The consumer must recognise the value

Redwood Comment
Published:  20 May, 2020

The relation the leather industry has with the consumer has become far more complex in recent times. That complexity has come from the power of brands and the tools they use to communicate with consumers to make the consumer not bother to understand the material but acknowledge only the logo. 

It comes from a new consumer world where borrowing to spend is prioritised over saving. It comes from a world where societies are increasingly urban and do not recognise nature and natural things as clearly and obviously good in the way previous generations have done for thousands of years. It comes from a society increasingly defined by image, by short term thinking, by oversimplification, by lobbying, misleading claims in an increasingly fragmented world, and fragmenting society.

For everyone to receive a decent wage, the final consumer must recognise the value of what they consume. They must understand that rampant consumerism, fed by low price goods is doing great harm to both people and the planet. It has led to long, complex and fragile supply chains. It has led to margins so tight that workers are sometimes not properly paid, and their safety is not secure. It has led companies that talk a story of partnership to walk away from receiving or paying for goods they ordered; and others to pay only when they realised an angry public would punish them.

This largely comes from the way retail and branding has developed since the late eighties. Those were the years when you could get mugged in Rome for a pair of Timberland 3-eye Classic Lugs, with their yellow leather linings, handsewn construction and thick high traction outsoles. Brands moved onto the balance sheet and companies realised that with clever communications, they could transform the world of retail. Mature economies depend heavily on consumption, so since that time governments have kept interest rates low and encouraged borrowing. Rising property valuations and then new ways of consuming goods via subscriptions, rentals or personal contract purchasing – phones, computers, motor cars, education – has kept that consumption going. Western societies shifted to borrowing and spending and saving to buy things started to be viewed as a threat to the economy. Most items still being made in the west shifted to the developing world, and, usually after a couple of moves, ended in China.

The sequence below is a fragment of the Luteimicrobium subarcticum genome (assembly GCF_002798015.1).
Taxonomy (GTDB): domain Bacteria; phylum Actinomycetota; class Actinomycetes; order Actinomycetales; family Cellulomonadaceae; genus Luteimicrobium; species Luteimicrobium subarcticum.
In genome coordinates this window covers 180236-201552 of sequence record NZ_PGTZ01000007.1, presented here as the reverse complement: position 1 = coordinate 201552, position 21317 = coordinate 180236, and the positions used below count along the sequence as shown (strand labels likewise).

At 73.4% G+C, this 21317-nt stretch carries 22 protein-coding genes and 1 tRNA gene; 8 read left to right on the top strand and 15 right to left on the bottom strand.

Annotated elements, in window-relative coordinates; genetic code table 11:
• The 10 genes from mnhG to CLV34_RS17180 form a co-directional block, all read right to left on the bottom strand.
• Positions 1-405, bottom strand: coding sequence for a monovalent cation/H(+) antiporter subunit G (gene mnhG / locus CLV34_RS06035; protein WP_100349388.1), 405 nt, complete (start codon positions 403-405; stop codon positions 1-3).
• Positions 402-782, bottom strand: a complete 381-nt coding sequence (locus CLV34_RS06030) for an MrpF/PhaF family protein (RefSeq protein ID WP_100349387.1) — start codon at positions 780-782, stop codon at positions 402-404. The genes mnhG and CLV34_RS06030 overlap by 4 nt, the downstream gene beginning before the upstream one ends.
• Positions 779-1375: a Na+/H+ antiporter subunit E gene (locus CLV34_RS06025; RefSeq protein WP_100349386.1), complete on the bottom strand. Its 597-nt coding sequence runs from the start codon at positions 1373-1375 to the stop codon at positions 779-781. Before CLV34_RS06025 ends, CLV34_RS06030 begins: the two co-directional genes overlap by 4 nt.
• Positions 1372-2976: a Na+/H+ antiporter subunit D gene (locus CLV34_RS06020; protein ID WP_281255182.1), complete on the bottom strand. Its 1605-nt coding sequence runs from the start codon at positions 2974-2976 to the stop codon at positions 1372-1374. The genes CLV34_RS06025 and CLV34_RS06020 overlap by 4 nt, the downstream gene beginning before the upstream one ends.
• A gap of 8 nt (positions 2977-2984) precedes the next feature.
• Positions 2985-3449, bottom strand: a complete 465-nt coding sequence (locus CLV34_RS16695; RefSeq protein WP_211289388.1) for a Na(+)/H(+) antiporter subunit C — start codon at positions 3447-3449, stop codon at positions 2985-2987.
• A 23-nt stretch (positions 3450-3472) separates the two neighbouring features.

Consumers spent the same but bought more items
Historically, that meant a dive in quality, but the Chinese invested in modern plants and good training. The products were good, the logistics soon well established, and as they grew market share, the huge volumes allowed prices to drop without loss of quality. Some goods even had more consistent high quality, although vigilant auditing was required. Consumers spent the same share of their disposable income on clothing and footwear each year, but with it bought more and more items, filling wardrobes and landfills with items designed for only a few washes and many used only once or twice. Some items never got worn.

The new brands started opening their own stores, fragmenting the retail store scene, new malls were opened around the world and luxury brands became available in every major city and airport. Luxury was no longer exclusive, it only needed cash; items like scarves, card holders and wallets offered entry level access, as did that new retail tool, the factory outlet mall. How fragmented could retail get?